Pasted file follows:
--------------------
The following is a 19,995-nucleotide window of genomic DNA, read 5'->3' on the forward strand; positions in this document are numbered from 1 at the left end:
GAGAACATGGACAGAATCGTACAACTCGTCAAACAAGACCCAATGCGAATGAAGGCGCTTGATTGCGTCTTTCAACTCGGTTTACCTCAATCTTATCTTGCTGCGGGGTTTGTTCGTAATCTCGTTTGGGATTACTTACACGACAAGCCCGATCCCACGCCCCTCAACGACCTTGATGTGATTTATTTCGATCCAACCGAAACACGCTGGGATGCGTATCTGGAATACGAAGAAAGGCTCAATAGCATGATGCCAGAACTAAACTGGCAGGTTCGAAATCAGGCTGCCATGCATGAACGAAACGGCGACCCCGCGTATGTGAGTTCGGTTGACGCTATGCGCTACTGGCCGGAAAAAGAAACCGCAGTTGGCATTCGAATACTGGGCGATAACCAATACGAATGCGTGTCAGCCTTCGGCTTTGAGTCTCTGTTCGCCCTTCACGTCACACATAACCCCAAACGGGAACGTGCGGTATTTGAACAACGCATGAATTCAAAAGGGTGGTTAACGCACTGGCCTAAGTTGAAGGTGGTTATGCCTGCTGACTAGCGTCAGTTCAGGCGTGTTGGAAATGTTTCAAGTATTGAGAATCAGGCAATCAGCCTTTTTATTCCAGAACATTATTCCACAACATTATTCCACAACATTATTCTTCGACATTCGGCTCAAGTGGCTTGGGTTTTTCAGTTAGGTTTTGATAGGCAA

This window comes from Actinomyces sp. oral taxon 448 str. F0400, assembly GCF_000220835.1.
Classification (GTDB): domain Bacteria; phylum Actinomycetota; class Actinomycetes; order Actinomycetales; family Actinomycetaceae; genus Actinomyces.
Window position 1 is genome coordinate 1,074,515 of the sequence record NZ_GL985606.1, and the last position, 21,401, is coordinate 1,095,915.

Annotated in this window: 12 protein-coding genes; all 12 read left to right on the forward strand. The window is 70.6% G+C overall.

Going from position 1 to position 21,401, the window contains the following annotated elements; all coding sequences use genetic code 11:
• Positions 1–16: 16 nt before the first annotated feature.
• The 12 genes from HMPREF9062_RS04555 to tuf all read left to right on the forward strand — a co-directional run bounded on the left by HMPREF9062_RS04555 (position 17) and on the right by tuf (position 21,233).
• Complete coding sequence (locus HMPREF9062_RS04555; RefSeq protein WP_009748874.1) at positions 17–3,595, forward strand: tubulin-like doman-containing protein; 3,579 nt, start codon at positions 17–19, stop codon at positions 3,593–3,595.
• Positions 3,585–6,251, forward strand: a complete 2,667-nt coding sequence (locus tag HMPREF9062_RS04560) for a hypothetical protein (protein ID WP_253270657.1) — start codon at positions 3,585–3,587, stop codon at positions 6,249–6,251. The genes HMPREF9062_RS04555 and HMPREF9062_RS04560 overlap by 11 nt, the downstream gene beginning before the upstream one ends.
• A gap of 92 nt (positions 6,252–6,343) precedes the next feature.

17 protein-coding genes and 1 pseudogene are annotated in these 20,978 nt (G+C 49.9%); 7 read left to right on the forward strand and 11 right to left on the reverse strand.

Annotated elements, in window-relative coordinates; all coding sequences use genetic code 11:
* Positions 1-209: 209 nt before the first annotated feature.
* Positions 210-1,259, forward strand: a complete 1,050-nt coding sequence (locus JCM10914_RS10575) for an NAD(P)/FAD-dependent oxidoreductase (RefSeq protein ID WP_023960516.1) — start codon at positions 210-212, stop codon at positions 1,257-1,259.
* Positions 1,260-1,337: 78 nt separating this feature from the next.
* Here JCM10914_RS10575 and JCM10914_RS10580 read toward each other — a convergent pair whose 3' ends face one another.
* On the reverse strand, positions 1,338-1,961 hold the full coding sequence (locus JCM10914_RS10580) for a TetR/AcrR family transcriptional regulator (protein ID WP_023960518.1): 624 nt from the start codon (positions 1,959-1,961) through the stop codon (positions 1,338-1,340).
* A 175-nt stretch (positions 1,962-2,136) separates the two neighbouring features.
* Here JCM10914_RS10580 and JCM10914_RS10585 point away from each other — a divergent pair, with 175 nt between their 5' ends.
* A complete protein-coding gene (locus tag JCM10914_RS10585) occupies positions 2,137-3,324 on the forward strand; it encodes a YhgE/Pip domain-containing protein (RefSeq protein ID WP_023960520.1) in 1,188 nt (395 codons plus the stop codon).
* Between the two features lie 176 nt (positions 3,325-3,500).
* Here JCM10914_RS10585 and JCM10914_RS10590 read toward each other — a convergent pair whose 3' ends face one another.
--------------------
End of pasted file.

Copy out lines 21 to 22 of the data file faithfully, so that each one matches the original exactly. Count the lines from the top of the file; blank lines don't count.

* Here JCM10914_RS10580 and JCM10914_RS10585 point away from each other — a divergent pair, with 175 nt between their 5' ends.
* A complete protein-coding gene (locus tag JCM10914_RS10585) occupies positions 2,137-3,324 on the forward strand; it encodes a YhgE/Pip domain-containing protein (RefSeq protein ID WP_023960520.1) in 1,188 nt (395 codons plus the stop codon).